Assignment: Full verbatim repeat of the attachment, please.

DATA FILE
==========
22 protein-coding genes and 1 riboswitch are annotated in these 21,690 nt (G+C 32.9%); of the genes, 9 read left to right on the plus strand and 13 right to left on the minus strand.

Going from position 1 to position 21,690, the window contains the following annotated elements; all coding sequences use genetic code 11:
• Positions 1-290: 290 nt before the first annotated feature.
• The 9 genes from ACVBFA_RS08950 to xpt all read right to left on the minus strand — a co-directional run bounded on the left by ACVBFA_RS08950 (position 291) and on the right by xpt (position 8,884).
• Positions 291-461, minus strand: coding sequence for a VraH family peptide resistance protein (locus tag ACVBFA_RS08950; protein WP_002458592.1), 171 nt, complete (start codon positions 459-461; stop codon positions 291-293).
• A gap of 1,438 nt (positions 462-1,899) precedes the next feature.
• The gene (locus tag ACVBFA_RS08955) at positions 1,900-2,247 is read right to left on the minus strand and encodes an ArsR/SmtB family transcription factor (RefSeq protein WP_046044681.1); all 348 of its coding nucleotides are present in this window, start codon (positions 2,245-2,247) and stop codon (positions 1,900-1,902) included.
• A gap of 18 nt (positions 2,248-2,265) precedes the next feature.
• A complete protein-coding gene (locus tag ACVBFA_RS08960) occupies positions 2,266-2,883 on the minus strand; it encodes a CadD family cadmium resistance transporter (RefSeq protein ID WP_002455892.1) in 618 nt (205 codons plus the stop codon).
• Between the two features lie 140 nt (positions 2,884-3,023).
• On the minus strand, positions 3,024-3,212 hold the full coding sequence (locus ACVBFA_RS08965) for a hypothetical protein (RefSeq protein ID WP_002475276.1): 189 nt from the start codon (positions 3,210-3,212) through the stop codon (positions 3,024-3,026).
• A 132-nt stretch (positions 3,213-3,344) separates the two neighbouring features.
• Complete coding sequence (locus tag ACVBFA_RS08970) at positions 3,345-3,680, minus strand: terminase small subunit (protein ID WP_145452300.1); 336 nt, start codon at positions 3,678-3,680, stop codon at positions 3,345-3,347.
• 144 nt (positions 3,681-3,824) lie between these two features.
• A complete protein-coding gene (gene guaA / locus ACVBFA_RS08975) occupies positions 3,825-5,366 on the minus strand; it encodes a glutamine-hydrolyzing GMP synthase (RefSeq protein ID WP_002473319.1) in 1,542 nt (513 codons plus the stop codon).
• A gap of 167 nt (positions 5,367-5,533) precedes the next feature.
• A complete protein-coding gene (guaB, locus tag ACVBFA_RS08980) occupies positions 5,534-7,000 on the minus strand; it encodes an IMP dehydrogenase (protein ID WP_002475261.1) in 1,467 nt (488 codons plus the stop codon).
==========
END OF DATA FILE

22 protein-coding genes and 1 riboswitch are annotated in these 21,690 nt (G+C 32.9%); of the genes, 9 read left to right on the plus strand and 13 right to left on the minus strand.

Going from position 1 to position 21,690, the window contains the following annotated elements; all coding sequences use genetic code 11:
• Positions 1-290: 290 nt before the first annotated feature.
• The 9 genes from ACVBFA_RS08950 to xpt all read right to left on the minus strand — a co-directional run bounded on the left by ACVBFA_RS08950 (position 291) and on the right by xpt (position 8,884).
• Positions 291-461, minus strand: coding sequence for a VraH family peptide resistance protein (locus tag ACVBFA_RS08950; protein WP_002458592.1), 171 nt, complete (start codon positions 459-461; stop codon positions 291-293).
• A gap of 1,438 nt (positions 462-1,899) precedes the next feature.
• The gene (locus tag ACVBFA_RS08955) at positions 1,900-2,247 is read right to left on the minus strand and encodes an ArsR/SmtB family transcription factor (RefSeq protein WP_046044681.1); all 348 of its coding nucleotides are present in this window, start codon (positions 2,245-2,247) and stop codon (positions 1,900-1,902) included.
• A gap of 18 nt (positions 2,248-2,265) precedes the next feature.
• A complete protein-coding gene (locus tag ACVBFA_RS08960) occupies positions 2,266-2,883 on the minus strand; it encodes a CadD family cadmium resistance transporter (RefSeq protein ID WP_002455892.1) in 618 nt (205 codons plus the stop codon).
• Between the two features lie 140 nt (positions 2,884-3,023).
• On the minus strand, positions 3,024-3,212 hold the full coding sequence (locus ACVBFA_RS08965) for a hypothetical protein (RefSeq protein ID WP_002475276.1): 189 nt from the start codon (positions 3,210-3,212) through the stop codon (positions 3,024-3,026).
• A 132-nt stretch (positions 3,213-3,344) separates the two neighbouring features.
• Complete coding sequence (locus tag ACVBFA_RS08970) at positions 3,345-3,680, minus strand: terminase small subunit (protein ID WP_145452300.1); 336 nt, start codon at positions 3,678-3,680, stop codon at positions 3,345-3,347.
• 144 nt (positions 3,681-3,824) lie between these two features.
• A complete protein-coding gene (gene guaA / locus ACVBFA_RS08975) occupies positions 3,825-5,366 on the minus strand; it encodes a glutamine-hydrolyzing GMP synthase (RefSeq protein ID WP_002473319.1) in 1,542 nt (513 codons plus the stop codon).
• A gap of 167 nt (positions 5,367-5,533) precedes the next feature.
• A complete protein-coding gene (guaB, locus tag ACVBFA_RS08980) occupies positions 5,534-7,000 on the minus strand; it encodes an IMP dehydrogenase (protein ID WP_002475261.1) in 1,467 nt (488 codons plus the stop codon).